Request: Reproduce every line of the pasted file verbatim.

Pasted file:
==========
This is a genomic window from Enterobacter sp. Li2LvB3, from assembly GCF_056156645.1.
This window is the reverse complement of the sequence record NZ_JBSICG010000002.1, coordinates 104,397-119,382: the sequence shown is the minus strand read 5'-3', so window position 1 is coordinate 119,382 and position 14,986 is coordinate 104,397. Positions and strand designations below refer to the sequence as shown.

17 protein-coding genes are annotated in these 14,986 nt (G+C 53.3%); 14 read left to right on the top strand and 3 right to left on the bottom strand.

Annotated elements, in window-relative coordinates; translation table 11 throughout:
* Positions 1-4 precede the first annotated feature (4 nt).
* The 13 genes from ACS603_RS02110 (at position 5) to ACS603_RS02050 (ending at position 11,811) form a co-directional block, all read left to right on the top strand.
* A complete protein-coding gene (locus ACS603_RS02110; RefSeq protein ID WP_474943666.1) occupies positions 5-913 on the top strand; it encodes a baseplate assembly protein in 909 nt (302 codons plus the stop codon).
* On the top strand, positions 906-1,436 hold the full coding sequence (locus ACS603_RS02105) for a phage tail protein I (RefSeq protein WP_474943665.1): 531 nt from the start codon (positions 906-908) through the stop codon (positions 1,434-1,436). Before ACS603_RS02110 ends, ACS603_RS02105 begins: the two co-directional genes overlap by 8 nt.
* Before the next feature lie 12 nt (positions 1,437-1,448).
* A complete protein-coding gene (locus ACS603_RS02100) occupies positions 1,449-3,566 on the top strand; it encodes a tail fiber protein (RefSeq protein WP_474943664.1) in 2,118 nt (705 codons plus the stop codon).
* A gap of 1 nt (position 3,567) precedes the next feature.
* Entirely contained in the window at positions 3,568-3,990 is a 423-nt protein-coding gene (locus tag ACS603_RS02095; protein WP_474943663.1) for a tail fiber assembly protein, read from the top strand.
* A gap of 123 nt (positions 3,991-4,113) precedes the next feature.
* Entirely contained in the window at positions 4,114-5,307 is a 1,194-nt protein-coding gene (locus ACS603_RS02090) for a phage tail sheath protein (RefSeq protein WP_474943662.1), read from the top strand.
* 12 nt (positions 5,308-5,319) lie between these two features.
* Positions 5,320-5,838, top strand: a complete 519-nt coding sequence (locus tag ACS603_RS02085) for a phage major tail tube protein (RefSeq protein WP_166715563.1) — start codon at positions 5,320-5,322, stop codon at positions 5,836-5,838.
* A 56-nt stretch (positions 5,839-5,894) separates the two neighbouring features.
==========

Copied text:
This is a genomic window from Enterobacter sp. Li2LvB3, from assembly GCF_056156645.1.
This window is the reverse complement of the sequence record NZ_JBSICG010000002.1, coordinates 104,397-119,382: the sequence shown is the minus strand read 5'-3', so window position 1 is coordinate 119,382 and position 14,986 is coordinate 104,397. Positions and strand designations below refer to the sequence as shown.

17 protein-coding genes are annotated in these 14,986 nt (G+C 53.3%); 14 read left to right on the top strand and 3 right to left on the bottom strand.

Annotated elements, in window-relative coordinates; translation table 11 throughout:
* Positions 1-4 precede the first annotated feature (4 nt).
* The 13 genes from ACS603_RS02110 (at position 5) to ACS603_RS02050 (ending at position 11,811) form a co-directional block, all read left to right on the top strand.
* A complete protein-coding gene (locus ACS603_RS02110; RefSeq protein ID WP_474943666.1) occupies positions 5-913 on the top strand; it encodes a baseplate assembly protein in 909 nt (302 codons plus the stop codon).
* On the top strand, positions 906-1,436 hold the full coding sequence (locus ACS603_RS02105) for a phage tail protein I (RefSeq protein WP_474943665.1): 531 nt from the start codon (positions 906-908) through the stop codon (positions 1,434-1,436). Before ACS603_RS02110 ends, ACS603_RS02105 begins: the two co-directional genes overlap by 8 nt.
* Before the next feature lie 12 nt (positions 1,437-1,448).
* A complete protein-coding gene (locus ACS603_RS02100) occupies positions 1,449-3,566 on the top strand; it encodes a tail fiber protein (RefSeq protein WP_474943664.1) in 2,118 nt (705 codons plus the stop codon).
* A gap of 1 nt (position 3,567) precedes the next feature.
* Entirely contained in the window at positions 3,568-3,990 is a 423-nt protein-coding gene (locus tag ACS603_RS02095; protein WP_474943663.1) for a tail fiber assembly protein, read from the top strand.
* A gap of 123 nt (positions 3,991-4,113) precedes the next feature.
* Entirely contained in the window at positions 4,114-5,307 is a 1,194-nt protein-coding gene (locus ACS603_RS02090) for a phage tail sheath protein (RefSeq protein WP_474943662.1), read from the top strand.
* 12 nt (positions 5,308-5,319) lie between these two features.
* Positions 5,320-5,838, top strand: a complete 519-nt coding sequence (locus tag ACS603_RS02085) for a phage major tail tube protein (RefSeq protein WP_166715563.1) — start codon at positions 5,320-5,322, stop codon at positions 5,836-5,838.
* A 56-nt stretch (positions 5,839-5,894) separates the two neighbouring features.